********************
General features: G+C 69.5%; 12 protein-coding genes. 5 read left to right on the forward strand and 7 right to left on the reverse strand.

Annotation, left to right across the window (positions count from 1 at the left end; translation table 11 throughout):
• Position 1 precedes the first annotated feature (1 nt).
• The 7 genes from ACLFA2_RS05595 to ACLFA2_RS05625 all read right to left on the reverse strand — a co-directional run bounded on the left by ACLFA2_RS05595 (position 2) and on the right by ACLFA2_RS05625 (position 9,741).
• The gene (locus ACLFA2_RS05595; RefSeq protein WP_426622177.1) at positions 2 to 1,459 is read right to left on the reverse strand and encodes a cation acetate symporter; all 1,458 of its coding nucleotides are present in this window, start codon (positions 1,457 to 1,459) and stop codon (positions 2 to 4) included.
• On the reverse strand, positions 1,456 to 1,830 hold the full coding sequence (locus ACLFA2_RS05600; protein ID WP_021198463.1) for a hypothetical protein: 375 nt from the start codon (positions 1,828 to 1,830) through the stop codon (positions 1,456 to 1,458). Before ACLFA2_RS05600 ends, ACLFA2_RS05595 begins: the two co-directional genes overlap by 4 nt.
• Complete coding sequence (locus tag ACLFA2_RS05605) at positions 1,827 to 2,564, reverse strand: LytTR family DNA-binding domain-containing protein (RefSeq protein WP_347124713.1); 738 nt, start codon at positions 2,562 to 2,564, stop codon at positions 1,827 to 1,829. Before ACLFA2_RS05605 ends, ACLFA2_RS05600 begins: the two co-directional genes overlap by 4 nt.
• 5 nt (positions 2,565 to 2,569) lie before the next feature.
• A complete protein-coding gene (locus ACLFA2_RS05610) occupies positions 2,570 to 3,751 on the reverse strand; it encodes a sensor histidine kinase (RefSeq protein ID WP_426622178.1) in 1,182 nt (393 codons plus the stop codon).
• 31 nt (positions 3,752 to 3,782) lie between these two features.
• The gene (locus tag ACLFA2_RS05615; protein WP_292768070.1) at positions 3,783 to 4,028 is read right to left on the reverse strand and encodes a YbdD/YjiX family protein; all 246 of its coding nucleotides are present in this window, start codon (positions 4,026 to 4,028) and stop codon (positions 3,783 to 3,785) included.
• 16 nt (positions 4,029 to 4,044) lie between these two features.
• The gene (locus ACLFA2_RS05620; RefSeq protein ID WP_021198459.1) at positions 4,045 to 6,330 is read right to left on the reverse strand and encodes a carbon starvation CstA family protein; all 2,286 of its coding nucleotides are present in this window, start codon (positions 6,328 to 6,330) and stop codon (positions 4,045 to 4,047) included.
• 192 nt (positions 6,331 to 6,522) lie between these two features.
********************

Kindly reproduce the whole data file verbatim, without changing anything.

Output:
General features: G+C 69.5%; 12 protein-coding genes. 5 read left to right on the forward strand and 7 right to left on the reverse strand.

Annotation, left to right across the window (positions count from 1 at the left end; translation table 11 throughout):
• Position 1 precedes the first annotated feature (1 nt).
• The 7 genes from ACLFA2_RS05595 to ACLFA2_RS05625 all read right to left on the reverse strand — a co-directional run bounded on the left by ACLFA2_RS05595 (position 2) and on the right by ACLFA2_RS05625 (position 9,741).
• The gene (locus ACLFA2_RS05595; RefSeq protein WP_426622177.1) at positions 2 to 1,459 is read right to left on the reverse strand and encodes a cation acetate symporter; all 1,458 of its coding nucleotides are present in this window, start codon (positions 1,457 to 1,459) and stop codon (positions 2 to 4) included.
• On the reverse strand, positions 1,456 to 1,830 hold the full coding sequence (locus ACLFA2_RS05600; protein ID WP_021198463.1) for a hypothetical protein: 375 nt from the start codon (positions 1,828 to 1,830) through the stop codon (positions 1,456 to 1,458). Before ACLFA2_RS05600 ends, ACLFA2_RS05595 begins: the two co-directional genes overlap by 4 nt.
• Complete coding sequence (locus tag ACLFA2_RS05605) at positions 1,827 to 2,564, reverse strand: LytTR family DNA-binding domain-containing protein (RefSeq protein WP_347124713.1); 738 nt, start codon at positions 2,562 to 2,564, stop codon at positions 1,827 to 1,829. Before ACLFA2_RS05605 ends, ACLFA2_RS05600 begins: the two co-directional genes overlap by 4 nt.
• 5 nt (positions 2,565 to 2,569) lie before the next feature.
• A complete protein-coding gene (locus ACLFA2_RS05610) occupies positions 2,570 to 3,751 on the reverse strand; it encodes a sensor histidine kinase (RefSeq protein ID WP_426622178.1) in 1,182 nt (393 codons plus the stop codon).
• 31 nt (positions 3,752 to 3,782) lie between these two features.
• The gene (locus tag ACLFA2_RS05615; protein WP_292768070.1) at positions 3,783 to 4,028 is read right to left on the reverse strand and encodes a YbdD/YjiX family protein; all 246 of its coding nucleotides are present in this window, start codon (positions 4,026 to 4,028) and stop codon (positions 3,783 to 3,785) included.
• 16 nt (positions 4,029 to 4,044) lie between these two features.
• The gene (locus ACLFA2_RS05620; RefSeq protein ID WP_021198459.1) at positions 4,045 to 6,330 is read right to left on the reverse strand and encodes a carbon starvation CstA family protein; all 2,286 of its coding nucleotides are present in this window, start codon (positions 6,328 to 6,330) and stop codon (positions 4,045 to 4,047) included.
• 192 nt (positions 6,331 to 6,522) lie between these two features.